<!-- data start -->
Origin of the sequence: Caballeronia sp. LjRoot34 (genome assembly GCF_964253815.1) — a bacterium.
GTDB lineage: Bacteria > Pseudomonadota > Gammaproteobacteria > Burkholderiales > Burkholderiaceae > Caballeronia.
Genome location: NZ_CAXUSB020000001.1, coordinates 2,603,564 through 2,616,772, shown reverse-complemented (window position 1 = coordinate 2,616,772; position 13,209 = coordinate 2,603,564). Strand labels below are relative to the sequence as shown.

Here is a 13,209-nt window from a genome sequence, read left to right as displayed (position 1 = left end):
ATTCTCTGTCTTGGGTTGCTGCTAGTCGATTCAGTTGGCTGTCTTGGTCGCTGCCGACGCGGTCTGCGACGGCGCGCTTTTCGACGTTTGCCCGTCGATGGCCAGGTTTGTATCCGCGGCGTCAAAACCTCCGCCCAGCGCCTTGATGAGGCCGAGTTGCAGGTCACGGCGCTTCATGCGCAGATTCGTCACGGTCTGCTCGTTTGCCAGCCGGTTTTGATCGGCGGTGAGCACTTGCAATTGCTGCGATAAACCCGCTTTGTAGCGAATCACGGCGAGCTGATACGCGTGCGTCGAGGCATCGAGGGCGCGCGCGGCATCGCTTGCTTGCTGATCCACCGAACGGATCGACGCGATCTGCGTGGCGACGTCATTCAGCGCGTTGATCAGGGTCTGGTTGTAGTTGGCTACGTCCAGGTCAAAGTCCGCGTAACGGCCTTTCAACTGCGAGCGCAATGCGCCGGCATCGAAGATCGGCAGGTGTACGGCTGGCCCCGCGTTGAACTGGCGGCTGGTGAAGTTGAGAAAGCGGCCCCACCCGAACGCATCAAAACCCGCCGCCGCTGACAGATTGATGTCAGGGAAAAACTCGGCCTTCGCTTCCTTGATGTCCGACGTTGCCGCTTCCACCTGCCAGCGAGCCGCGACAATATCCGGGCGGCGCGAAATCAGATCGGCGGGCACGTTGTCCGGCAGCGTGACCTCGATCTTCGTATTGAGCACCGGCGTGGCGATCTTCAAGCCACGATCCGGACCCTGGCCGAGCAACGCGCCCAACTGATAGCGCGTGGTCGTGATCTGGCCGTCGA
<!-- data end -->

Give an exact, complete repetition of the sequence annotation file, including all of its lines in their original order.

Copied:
Origin of the sequence: Caballeronia sp. LjRoot34 (genome assembly GCF_964253815.1) — a bacterium.
GTDB lineage: Bacteria > Pseudomonadota > Gammaproteobacteria > Burkholderiales > Burkholderiaceae > Caballeronia.
Genome location: NZ_CAXUSB020000001.1, coordinates 2,603,564 through 2,616,772, shown reverse-complemented (window position 1 = coordinate 2,616,772; position 13,209 = coordinate 2,603,564). Strand labels below are relative to the sequence as shown.

Here is a 13,209-nt window from a genome sequence, read left to right as displayed (position 1 = left end):
ATTCTCTGTCTTGGGTTGCTGCTAGTCGATTCAGTTGGCTGTCTTGGTCGCTGCCGACGCGGTCTGCGACGGCGCGCTTTTCGACGTTTGCCCGTCGATGGCCAGGTTTGTATCCGCGGCGTCAAAACCTCCGCCCAGCGCCTTGATGAGGCCGAGTTGCAGGTCACGGCGCTTCATGCGCAGATTCGTCACGGTCTGCTCGTTTGCCAGCCGGTTTTGATCGGCGGTGAGCACTTGCAATTGCTGCGATAAACCCGCTTTGTAGCGAATCACGGCGAGCTGATACGCGTGCGTCGAGGCATCGAGGGCGCGCGCGGCATCGCTTGCTTGCTGATCCACCGAACGGATCGACGCGATCTGCGTGGCGACGTCATTCAGCGCGTTGATCAGGGTCTGGTTGTAGTTGGCTACGTCCAGGTCAAAGTCCGCGTAACGGCCTTTCAACTGCGAGCGCAATGCGCCGGCATCGAAGATCGGCAGGTGTACGGCTGGCCCCGCGTTGAACTGGCGGCTGGTGAAGTTGAGAAAGCGGCCCCACCCGAACGCATCAAAACCCGCCGCCGCTGACAGATTGATGTCAGGGAAAAACTCGGCCTTCGCTTCCTTGATGTCCGACGTTGCCGCTTCCACCTGCCAGCGAGCCGCGACAATATCCGGGCGGCGCGAAATCAGATCGGCGGGCACGTTGTCCGGCAGCGTGACCTCGATCTTCGTATTGAGCACCGGCGTGGCGATCTTCAAGCCACGATCCGGACCCTGGCCGAGCAACGCGCCCAACTGATAGCGCGTGGTCGTGATCTGGCCGTCGA